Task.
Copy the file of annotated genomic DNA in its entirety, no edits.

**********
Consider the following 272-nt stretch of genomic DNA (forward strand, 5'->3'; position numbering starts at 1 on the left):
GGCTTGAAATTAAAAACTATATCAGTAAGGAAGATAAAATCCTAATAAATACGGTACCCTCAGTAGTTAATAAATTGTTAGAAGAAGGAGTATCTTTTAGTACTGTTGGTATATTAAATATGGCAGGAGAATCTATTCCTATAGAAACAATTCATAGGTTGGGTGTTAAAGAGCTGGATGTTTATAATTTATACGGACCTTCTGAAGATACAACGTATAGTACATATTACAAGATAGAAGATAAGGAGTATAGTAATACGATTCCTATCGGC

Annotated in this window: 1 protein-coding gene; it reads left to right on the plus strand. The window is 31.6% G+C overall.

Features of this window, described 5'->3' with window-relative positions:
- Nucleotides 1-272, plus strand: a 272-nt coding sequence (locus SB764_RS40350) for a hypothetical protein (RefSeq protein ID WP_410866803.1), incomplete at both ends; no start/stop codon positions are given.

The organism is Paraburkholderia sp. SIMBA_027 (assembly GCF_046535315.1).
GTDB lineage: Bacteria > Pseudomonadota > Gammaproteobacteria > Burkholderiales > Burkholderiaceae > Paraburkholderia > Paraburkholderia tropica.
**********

Consider the following 272-nt stretch of genomic DNA (forward strand, 5'->3'; position numbering starts at 1 on the left):
GGCTTGAAATTAAAAACTATATCAGTAAGGAAGATAAAATCCTAATAAATACGGTACCCTCAGTAGTTAATAAATTGTTAGAAGAAGGAGTATCTTTTAGTACTGTTGGTATATTAAATATGGCAGGAGAATCTATTCCTATAGAAACAATTCATAGGTTGGGTGTTAAAGAGCTGGATGTTTATAATTTATACGGACCTTCTGAAGATACAACGTATAGTACATATTACAAGATAGAAGATAAGGAGTATAGTAATACGATTCCTATCGGC

Annotated in this window: 1 protein-coding gene; it reads left to right on the plus strand. The window is 31.6% G+C overall.

Features of this window, described 5'->3' with window-relative positions:
- Nucleotides 1-272, plus strand: a 272-nt coding sequence (locus SB764_RS40350) for a hypothetical protein (RefSeq protein ID WP_410866803.1), incomplete at both ends; no start/stop codon positions are given.

The organism is Paraburkholderia sp. SIMBA_027 (assembly GCF_046535315.1).
GTDB lineage: Bacteria > Pseudomonadota > Gammaproteobacteria > Burkholderiales > Burkholderiaceae > Paraburkholderia > Paraburkholderia tropica.